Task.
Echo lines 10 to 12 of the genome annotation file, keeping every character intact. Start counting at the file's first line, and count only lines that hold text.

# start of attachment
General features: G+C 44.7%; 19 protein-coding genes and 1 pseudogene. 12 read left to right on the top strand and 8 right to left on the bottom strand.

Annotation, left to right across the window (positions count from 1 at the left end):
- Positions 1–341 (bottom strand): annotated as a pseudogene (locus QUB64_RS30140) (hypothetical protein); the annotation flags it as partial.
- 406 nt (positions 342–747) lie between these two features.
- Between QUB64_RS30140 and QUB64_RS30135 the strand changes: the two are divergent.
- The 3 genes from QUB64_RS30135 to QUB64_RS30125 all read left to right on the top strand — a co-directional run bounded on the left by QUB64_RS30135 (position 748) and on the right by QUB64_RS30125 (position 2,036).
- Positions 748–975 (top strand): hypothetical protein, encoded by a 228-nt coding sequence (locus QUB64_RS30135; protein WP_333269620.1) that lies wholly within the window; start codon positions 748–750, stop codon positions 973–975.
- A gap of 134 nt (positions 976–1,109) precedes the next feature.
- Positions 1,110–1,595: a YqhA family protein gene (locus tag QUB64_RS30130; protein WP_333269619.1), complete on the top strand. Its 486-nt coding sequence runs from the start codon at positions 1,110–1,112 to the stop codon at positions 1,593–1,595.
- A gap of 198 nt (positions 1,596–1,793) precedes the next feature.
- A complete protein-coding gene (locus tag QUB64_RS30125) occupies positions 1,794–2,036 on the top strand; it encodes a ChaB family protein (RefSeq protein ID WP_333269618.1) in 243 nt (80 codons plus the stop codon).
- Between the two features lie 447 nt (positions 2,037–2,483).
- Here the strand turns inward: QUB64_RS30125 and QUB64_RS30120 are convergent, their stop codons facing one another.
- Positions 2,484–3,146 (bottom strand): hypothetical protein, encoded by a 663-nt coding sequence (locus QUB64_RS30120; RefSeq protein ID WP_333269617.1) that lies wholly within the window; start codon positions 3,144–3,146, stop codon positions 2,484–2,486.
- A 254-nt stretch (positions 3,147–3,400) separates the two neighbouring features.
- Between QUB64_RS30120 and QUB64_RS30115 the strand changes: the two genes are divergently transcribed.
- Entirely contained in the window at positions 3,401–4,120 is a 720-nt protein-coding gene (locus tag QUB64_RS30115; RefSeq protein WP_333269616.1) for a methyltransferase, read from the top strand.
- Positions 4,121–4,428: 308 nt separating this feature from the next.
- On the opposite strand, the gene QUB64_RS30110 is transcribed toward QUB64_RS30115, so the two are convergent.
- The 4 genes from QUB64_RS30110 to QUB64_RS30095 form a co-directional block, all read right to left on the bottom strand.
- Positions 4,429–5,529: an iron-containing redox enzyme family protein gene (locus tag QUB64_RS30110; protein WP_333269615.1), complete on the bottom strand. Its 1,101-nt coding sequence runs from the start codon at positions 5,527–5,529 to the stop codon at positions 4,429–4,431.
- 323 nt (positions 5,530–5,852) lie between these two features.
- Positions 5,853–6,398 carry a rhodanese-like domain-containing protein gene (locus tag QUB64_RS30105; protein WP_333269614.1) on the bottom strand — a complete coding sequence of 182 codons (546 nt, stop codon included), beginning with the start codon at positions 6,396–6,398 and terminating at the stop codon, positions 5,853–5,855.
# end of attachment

- A gap of 198 nt (positions 1,596–1,793) precedes the next feature.
- A complete protein-coding gene (locus tag QUB64_RS30125) occupies positions 1,794–2,036 on the top strand; it encodes a ChaB family protein (RefSeq protein ID WP_333269618.1) in 243 nt (80 codons plus the stop codon).
- Between the two features lie 447 nt (positions 2,037–2,483).